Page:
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Changing Gears Keeps Your Opponents Guessing
To be successful in No-Limit Hold'em you have to be aggressive. However, if you lack the ability to change gears at the right time, your opponents will catch on and adjust their play against you.
When you sit down at a poker game you are constantly trying to figure out how your opponents play.
You look at every hand they're involved in in an attempt to deduce their style of play and what their playing tendencies are.
You aren't the only one trying to do this. Your opponents are attempting to do the same thing against you. Just as you want to know how they play, they want to know how you play.
It is in your best interest to do everything you can to make this task more difficult for them. You want their picture of you to be imprecise and distorted.
You accomplish this by staying one step ahead of your competition and changing gears. You should always be aware of your image, because how your opponents perceive you dictates how they will play against you.
Aggression and You
The optimal style (if there is such a thing) for playing No-Limit Hold'em is generally somewhere between tight-aggressive and loose-aggressive. The key fact is aggression: it is good to be aggressive, because to make money you have to get money into the pot, and you can't do that by being passive.
There is, however, such thing as too much aggression, and you have to realize that your opponents are likely to adjust to that.
When you walk that fine line between tight- and loose-aggressive there are going to be times when you walk all over the table. It's only natural; it can be by sheer aggression or by way of a hot wave of cards that never actually get to showdown.
You have to be able to accurately perceive how your opponents are going to react to you running over the table.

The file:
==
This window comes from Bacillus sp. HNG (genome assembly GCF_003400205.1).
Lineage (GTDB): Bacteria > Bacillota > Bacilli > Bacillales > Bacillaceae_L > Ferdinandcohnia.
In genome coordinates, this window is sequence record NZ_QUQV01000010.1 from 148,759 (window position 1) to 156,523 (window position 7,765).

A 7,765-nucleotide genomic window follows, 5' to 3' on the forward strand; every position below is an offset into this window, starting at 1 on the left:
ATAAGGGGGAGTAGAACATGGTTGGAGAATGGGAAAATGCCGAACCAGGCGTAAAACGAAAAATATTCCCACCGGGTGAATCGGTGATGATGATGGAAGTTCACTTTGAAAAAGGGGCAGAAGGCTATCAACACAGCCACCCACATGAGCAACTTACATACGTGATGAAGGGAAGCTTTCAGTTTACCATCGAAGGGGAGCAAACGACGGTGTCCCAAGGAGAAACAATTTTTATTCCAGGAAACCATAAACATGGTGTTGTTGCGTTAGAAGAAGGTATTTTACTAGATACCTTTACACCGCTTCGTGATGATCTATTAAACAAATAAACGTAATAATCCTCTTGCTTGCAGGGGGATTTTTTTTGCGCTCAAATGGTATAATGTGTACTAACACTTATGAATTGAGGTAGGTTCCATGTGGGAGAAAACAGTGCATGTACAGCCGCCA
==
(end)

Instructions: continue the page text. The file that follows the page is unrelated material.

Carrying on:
If they think you're going to walk all over them every hand regardless of what you hold, they are going to adjust their play against you.
Generally when people are getting run over they start to wonder if they are just getting bluffed all the time. The way they find out is by forcing you to see a showdown, meaning they are going to be more willing to call you down. This is not a bad thing. This is when you want to switch gears.
Switch It Up
Once you realize your image has gotten out of control, you have won too many pots without showdown or you have been caught bluffing a few too many times, it's time to switch it up.
Begin playing a more conservative game - bet and raise with only your strong hands. Your opponents will never be able to properly adjust right away.
Despite the fact that you are now playing a conservative game, your opponents will still believe you to be the same wild maniac from before. They will be more than happy to go to showdown with you with their marginal hands. You've switched gears, but they haven't.
After a while of you playing your conservative poker, showing down only big hands, your opponents will become complacent. They will think your LAG maniac days are behind you and you are just some ABC TAG that doesn't get out of line.
If you are always aware of your image and stay one step ahead of your opponents they will never correctly adjust for your play. If they are never sure, they will be left to make mistakes. Their mistakes are pretty much just dollars in your bankroll.
It Goes Both Ways
When you have the loose-aggressive image you can switch it up and play tight and still reap the rewards of having a loose image. The opposite is also true. If you have been card-dead and folding your life away, your image will be ridiculously tight.
Just the same, you can switch gears and exploit your tight image by becoming more active. Your opponents will think you are only betting with the straight goods, and you will be free to steal pots to your heart's content.
The whole concept of changing gears revolves around staying one step ahead of your opponents. You never want to play in such a manner that you make it easy for your opponents to know what you have. If you make it too easy then they'll be able to play perfectly against you.
You want your opponents to make mistakes. You do this by constantly being aware of your image and switching it up just when they think they have figured you out.
If you remain consistently ahead of your opponent's reads, you'll leave them guessing and ultimately, usually guessing wrong.
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